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A Neighborhood with a Bad Reputation. Walking, Drinking and Eating in Brixton

A Neighborhood with a Bad Reputation. Walking, Drinking and Eating in Brixton
Starts from



7 Hours


On Foot


4 km




History and CultureGastronomy
The areas south of the Thames have been tough enough at all times. While in the north political and economic passions were stirring, palaces were being built and museums opened, in the bleak south everything was simple: here the working class lived, working all week in the factories of industrialisation, and spending their weekends over a pint in the pub. Hence all the working class entertainment: alcoholism, prostitution, crime and robbery, which took root around the railway stations and gradually made their way deep into the city. Eventually they managed to creep into an area with one of London's worst reputations, Brixton.
Here even now there are no famous monuments, no beautiful mansions, no expensive shops, only absolute straightforwardness bordering on working class rudeness and perfect multiculturalism, which largely gave rise to rumours of local horrors. The rebirth process doesn't stand still. Locals smile enigmatically when the next mate grimaces when they hear the phrase, "I live in Brixton," and selfishly try to say as little as possible about the area's pros. South London is on the verge of gentrification, which means it already has its quirks, but it hasn't yet attracted the big money and large holdings that can destroy identity. Daria Konurbaeva talks about what to see in the still distinctive Brixton.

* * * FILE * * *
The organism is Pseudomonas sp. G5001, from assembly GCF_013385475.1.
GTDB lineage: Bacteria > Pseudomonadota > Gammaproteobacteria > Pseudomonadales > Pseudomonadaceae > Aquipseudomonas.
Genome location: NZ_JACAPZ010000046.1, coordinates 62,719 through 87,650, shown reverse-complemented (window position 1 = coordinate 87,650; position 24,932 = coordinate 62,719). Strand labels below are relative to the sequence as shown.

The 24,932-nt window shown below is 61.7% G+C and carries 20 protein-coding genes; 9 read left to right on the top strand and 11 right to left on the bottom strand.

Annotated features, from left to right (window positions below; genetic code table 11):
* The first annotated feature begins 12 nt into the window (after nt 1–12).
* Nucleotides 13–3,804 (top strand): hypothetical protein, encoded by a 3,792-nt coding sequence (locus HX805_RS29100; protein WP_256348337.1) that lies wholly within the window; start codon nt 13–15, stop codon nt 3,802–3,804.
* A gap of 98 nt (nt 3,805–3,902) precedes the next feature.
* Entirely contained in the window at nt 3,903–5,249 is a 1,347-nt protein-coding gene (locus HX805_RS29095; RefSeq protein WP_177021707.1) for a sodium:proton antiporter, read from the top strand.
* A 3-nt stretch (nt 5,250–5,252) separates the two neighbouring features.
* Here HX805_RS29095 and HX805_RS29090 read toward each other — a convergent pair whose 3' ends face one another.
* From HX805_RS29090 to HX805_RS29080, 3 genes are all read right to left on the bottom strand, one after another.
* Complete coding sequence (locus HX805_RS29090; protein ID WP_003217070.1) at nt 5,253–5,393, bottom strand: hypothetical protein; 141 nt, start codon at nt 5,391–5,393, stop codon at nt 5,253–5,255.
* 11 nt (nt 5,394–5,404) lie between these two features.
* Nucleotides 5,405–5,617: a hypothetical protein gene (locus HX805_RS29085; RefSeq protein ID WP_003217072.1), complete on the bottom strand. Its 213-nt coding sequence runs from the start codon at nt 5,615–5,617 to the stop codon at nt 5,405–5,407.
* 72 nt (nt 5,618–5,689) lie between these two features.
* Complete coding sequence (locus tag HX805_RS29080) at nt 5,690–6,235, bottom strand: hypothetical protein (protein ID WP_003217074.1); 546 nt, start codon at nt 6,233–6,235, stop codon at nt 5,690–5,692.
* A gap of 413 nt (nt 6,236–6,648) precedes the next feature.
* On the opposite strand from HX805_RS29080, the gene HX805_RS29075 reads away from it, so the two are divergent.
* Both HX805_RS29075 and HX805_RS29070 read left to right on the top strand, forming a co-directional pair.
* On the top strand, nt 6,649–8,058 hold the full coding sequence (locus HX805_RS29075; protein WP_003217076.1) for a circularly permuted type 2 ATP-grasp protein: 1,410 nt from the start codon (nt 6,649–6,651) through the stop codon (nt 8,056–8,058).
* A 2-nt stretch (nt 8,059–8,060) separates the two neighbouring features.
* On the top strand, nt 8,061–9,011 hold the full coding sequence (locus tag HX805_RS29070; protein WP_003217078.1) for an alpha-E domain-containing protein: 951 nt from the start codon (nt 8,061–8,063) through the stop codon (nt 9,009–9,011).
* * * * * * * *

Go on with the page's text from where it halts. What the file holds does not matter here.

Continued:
Daria Konurbaeva
Daria Konurbaeva
Travel Expert
  • Listen to reggae.
  • Eat Mexican tacos.
  • Drink a craft beer.

Travel Itinerary

Day 14 km

In the 1860s and 1890s, the area was connected to the town centre by railway and Brixton immediately became a popular suburb for middle-class living. In 1880 London's first ever street lit by electric lights was named Electric Avenue. But at the turn of the century Brixton was being developed into relatively cheap housing, and the working class gradually ousted its wealthier neighbours. After the First World War, Brixton Market, the largest shopping centre in the southern part of the town, opened here, and after the Second World War the newly-built Brixton was overrun with waves of migrants, mainly from Africa and the Caribbean. In the 1980s, south working-class London was plagued by waves of strikes, protests and subsequent economic problems. Unemployment and crime became synonymous with Brixton, while the 1990s saw serious drug trafficking problems and racially motivated clashes: the majority of the population of the area was still comprised of settled migrants. As a result, even 15 years ago, no sane person would think of going to Brixton, let alone moving there: it was consistently ranked among the top five most dangerous areas in London. So what's different today?
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